The case was investigated by the FBI's Youngstown office and Liberty and Hubbard police departments.
CLEVELAND -- A federal grand jury in Cleveland has indicted 10 Mahoning Valley residents on charges of mail fraud, wire fraud, identity fraud and conspiracy, accusing them of a telephone service scheme that resulted in more than $500,000 in unauthorized phone service fees.
U.S. Attorney Emily M. Sweeney announced the indictment Friday of Rosemary Delgado, 42, of Ravine Road, Youngstown; Sonia Lamboy, 26, Payton Drive, Youngstown; Clara Perez, 41, of Catalina Avenue, Youngstown; Donnitia Jean Mitchell, 27, of Scioto Drive, Youngstown; Wilma Iris Rodriguez, 33, of Green Acres Drive, Liberty; Leslie Faye Dawson, 51 of Shehy Street, Youngstown; Sheryl A. Yurjevich, 30, of Highland Avenue, Struthers; Evette Aponte, 38, of Jean Street, Campbell; Norma Jean George, 36, of Wilson Avenue, Youngstown; and Rochelle E. Whitacre, 27, of Youngstown-Hubbard Road, Hubbard.
Each woman is accused of conspiracy to commit mail and wire fraud. Delgado is also named in eight wire fraud counts and one mail fraud count and is charged with identity theft.
Rodriguez, Dawson, Yurjevich, Whitacre, Lamboy, Perez, Mitchell and George all have been charged with one count of wire fraud. Aponte was charged with one count of mail fraud.
The indictment alleges that Delgado obtained a confidential master patient list containing the names and Social Security numbers of patients in Sharon Regional Health System as well as names and Social Security numbers from the Trumbull County Legal News.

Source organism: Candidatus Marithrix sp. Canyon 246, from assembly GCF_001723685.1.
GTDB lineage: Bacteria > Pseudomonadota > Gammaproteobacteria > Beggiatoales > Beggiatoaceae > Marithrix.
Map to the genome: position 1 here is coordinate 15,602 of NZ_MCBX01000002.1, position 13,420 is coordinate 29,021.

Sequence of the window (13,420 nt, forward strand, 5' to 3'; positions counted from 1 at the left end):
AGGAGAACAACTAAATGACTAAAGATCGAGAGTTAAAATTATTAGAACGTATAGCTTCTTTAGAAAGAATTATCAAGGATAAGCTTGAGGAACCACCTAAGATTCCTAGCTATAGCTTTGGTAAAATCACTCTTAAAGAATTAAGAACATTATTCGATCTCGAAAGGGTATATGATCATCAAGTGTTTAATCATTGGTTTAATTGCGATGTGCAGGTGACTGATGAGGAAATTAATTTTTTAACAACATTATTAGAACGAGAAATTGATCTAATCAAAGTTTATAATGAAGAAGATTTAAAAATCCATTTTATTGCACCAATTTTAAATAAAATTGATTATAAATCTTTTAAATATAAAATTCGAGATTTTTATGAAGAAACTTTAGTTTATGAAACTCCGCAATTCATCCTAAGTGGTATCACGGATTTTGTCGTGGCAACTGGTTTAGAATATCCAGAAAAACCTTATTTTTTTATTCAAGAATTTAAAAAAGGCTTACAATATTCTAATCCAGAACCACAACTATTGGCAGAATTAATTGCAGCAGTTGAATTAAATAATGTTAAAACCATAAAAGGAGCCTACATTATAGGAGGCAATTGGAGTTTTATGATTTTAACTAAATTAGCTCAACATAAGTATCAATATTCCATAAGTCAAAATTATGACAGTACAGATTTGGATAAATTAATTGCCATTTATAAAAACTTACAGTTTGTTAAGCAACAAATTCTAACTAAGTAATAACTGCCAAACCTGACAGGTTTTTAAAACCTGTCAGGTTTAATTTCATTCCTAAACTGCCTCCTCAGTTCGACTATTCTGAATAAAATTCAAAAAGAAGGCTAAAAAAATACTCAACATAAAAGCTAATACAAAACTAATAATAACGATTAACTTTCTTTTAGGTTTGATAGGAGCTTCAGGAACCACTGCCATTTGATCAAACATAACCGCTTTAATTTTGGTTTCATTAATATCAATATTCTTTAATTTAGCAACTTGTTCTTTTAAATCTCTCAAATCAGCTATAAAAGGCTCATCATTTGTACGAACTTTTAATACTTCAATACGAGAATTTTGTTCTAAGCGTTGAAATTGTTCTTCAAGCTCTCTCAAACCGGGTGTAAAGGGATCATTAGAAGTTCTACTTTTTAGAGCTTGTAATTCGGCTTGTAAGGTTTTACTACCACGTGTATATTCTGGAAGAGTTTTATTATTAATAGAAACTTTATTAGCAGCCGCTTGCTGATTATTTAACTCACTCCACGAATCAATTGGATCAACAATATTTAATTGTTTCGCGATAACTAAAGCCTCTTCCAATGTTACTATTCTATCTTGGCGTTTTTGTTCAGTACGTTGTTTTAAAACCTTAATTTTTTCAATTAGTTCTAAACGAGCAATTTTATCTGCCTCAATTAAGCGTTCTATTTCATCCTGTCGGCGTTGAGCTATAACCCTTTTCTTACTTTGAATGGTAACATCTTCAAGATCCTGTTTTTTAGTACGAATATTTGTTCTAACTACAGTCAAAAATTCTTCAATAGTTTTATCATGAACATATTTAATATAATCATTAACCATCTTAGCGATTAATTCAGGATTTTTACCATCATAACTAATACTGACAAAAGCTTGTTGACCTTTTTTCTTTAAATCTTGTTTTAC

She is accused of using the information to obtain phone service for herself and the other defendants, charging them about $50 per phone.
After establishment of phone service, the phone would be used to make long distance calls until the service provider, unable to collect the outstanding fees, disconnected the service.
After the disconnection, a new phone would be requested in another name resulting in additional fees until the service provider again disconnected the service. It resulted in more than $500,000 in unauthorized fees.
On conviction, the maximum penalties for wire and mail fraud and conspiracy to commit wire fraud or mail fraud is five years in prison, a $250,000 fine or both followed by three years' supervised release.
The maximum penalty for identity theft is 15 years' imprisonment, a $250,000 fine or both, followed by three years of supervised release.
The case was investigated by the Youngstown FBI office and the Liberty and Hubbard police departments.